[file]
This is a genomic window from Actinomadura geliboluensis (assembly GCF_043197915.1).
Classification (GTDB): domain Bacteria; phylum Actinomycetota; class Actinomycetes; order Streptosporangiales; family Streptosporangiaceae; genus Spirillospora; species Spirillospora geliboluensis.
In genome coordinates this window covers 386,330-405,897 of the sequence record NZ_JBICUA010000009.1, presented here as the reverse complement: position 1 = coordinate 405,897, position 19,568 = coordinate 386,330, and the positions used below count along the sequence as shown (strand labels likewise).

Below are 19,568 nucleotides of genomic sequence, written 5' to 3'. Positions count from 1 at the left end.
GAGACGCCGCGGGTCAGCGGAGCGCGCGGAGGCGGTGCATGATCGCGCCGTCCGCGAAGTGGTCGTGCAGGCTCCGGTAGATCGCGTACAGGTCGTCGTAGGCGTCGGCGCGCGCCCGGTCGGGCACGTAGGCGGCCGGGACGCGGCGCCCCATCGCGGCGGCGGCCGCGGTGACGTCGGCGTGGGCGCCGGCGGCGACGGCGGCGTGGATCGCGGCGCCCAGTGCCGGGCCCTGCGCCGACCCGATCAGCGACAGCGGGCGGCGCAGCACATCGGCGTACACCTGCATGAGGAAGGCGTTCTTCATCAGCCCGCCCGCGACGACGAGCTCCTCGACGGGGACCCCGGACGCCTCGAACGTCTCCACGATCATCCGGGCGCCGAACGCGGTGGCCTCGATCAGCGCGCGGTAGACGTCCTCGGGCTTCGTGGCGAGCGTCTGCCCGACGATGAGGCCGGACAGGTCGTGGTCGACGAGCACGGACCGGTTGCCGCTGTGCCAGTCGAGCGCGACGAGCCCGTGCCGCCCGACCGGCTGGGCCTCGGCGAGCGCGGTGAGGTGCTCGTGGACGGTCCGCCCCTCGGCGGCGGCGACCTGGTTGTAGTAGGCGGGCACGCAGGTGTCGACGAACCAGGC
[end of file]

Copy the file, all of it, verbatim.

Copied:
This is a genomic window from Actinomadura geliboluensis (assembly GCF_043197915.1).
Classification (GTDB): domain Bacteria; phylum Actinomycetota; class Actinomycetes; order Streptosporangiales; family Streptosporangiaceae; genus Spirillospora; species Spirillospora geliboluensis.
In genome coordinates this window covers 386,330-405,897 of the sequence record NZ_JBICUA010000009.1, presented here as the reverse complement: position 1 = coordinate 405,897, position 19,568 = coordinate 386,330, and the positions used below count along the sequence as shown (strand labels likewise).

Below are 19,568 nucleotides of genomic sequence, written 5' to 3'. Positions count from 1 at the left end.
GAGACGCCGCGGGTCAGCGGAGCGCGCGGAGGCGGTGCATGATCGCGCCGTCCGCGAAGTGGTCGTGCAGGCTCCGGTAGATCGCGTACAGGTCGTCGTAGGCGTCGGCGCGCGCCCGGTCGGGCACGTAGGCGGCCGGGACGCGGCGCCCCATCGCGGCGGCGGCCGCGGTGACGTCGGCGTGGGCGCCGGCGGCGACGGCGGCGTGGATCGCGGCGCCCAGTGCCGGGCCCTGCGCCGACCCGATCAGCGACAGCGGGCGGCGCAGCACATCGGCGTACACCTGCATGAGGAAGGCGTTCTTCATCAGCCCGCCCGCGACGACGAGCTCCTCGACGGGGACCCCGGACGCCTCGAACGTCTCCACGATCATCCGGGCGCCGAACGCGGTGGCCTCGATCAGCGCGCGGTAGACGTCCTCGGGCTTCGTGGCGAGCGTCTGCCCGACGATGAGGCCGGACAGGTCGTGGTCGACGAGCACGGACCGGTTGCCGCTGTGCCAGTCGAGCGCGACGAGCCCGTGCCGCCCGACCGGCTGGGCCTCGGCGAGCGCGGTGAGGTGCTCGTGGACGGTCCGCCCCTCGGCGGCGGCGACCTGGTTGTAGTAGGCGGGCACGCAGGTGTCGACGAACCAGGC